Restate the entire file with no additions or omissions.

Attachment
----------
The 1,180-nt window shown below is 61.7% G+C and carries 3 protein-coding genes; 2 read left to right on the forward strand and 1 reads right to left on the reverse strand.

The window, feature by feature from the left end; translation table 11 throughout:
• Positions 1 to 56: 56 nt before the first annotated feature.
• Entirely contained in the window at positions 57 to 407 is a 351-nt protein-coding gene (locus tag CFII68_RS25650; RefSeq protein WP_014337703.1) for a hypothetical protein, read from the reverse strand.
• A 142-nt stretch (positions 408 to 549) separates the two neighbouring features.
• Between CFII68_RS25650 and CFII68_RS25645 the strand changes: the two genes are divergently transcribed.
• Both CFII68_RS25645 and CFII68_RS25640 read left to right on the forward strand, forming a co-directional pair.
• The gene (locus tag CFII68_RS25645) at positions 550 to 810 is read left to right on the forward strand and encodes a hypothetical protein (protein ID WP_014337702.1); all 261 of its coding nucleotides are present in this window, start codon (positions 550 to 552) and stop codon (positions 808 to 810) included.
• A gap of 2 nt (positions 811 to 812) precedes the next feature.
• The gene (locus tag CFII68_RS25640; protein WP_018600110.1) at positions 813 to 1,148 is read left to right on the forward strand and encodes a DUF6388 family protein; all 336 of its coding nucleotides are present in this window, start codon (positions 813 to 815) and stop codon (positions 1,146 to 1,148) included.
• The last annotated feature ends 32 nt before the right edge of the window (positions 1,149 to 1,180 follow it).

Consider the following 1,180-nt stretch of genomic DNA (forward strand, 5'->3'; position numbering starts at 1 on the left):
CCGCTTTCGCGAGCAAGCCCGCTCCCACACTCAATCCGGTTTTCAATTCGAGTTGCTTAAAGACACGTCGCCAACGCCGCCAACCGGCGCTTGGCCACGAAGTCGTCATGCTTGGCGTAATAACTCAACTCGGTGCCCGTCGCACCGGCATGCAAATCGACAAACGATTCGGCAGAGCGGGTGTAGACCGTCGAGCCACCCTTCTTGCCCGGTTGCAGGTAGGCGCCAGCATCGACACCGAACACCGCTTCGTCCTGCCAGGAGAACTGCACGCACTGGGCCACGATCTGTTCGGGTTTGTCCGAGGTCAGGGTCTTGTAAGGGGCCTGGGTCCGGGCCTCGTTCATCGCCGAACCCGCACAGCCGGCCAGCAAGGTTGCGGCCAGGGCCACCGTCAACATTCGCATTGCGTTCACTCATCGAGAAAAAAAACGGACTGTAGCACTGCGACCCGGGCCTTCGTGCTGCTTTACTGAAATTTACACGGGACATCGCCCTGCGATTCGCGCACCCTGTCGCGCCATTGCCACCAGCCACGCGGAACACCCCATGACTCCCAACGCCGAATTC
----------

The 1,180-nt window shown below is 61.7% G+C and carries 3 protein-coding genes; 2 read left to right on the forward strand and 1 reads right to left on the reverse strand.

The window, feature by feature from the left end; translation table 11 throughout:
• Positions 1 to 56: 56 nt before the first annotated feature.
• Entirely contained in the window at positions 57 to 407 is a 351-nt protein-coding gene (locus tag CFII68_RS25650; RefSeq protein WP_014337703.1) for a hypothetical protein, read from the reverse strand.
• A 142-nt stretch (positions 408 to 549) separates the two neighbouring features.
• Between CFII68_RS25650 and CFII68_RS25645 the strand changes: the two genes are divergently transcribed.
• Both CFII68_RS25645 and CFII68_RS25640 read left to right on the forward strand, forming a co-directional pair.
• The gene (locus tag CFII68_RS25645) at positions 550 to 810 is read left to right on the forward strand and encodes a hypothetical protein (protein ID WP_014337702.1); all 261 of its coding nucleotides are present in this window, start codon (positions 550 to 552) and stop codon (positions 808 to 810) included.
• A gap of 2 nt (positions 811 to 812) precedes the next feature.
• The gene (locus tag CFII68_RS25640; protein WP_018600110.1) at positions 813 to 1,148 is read left to right on the forward strand and encodes a DUF6388 family protein; all 336 of its coding nucleotides are present in this window, start codon (positions 813 to 815) and stop codon (positions 1,146 to 1,148) included.
• The last annotated feature ends 32 nt before the right edge of the window (positions 1,149 to 1,180 follow it).

Consider the following 1,180-nt stretch of genomic DNA (forward strand, 5'->3'; position numbering starts at 1 on the left):
CCGCTTTCGCGAGCAAGCCCGCTCCCACACTCAATCCGGTTTTCAATTCGAGTTGCTTAAAGACACGTCGCCAACGCCGCCAACCGGCGCTTGGCCACGAAGTCGTCATGCTTGGCGTAATAACTCAACTCGGTGCCCGTCGCACCGGCATGCAAATCGACAAACGATTCGGCAGAGCGGGTGTAGACCGTCGAGCCACCCTTCTTGCCCGGTTGCAGGTAGGCGCCAGCATCGACACCGAACACCGCTTCGTCCTGCCAGGAGAACTGCACGCACTGGGCCACGATCTGTTCGGGTTTGTCCGAGGTCAGGGTCTTGTAAGGGGCCTGGGTCCGGGCCTCGTTCATCGCCGAACCCGCACAGCCGGCCAGCAAGGTTGCGGCCAGGGCCACCGTCAACATTCGCATTGCGTTCACTCATCGAGAAAAAAAACGGACTGTAGCACTGCGACCCGGGCCTTCGTGCTGCTTTACTGAAATTTACACGGGACATCGCCCTGCGATTCGCGCACCCTGTCGCGCCATTGCCACCAGCCACGCGGAACACCCCATGACTCCCAACGCCGAATTC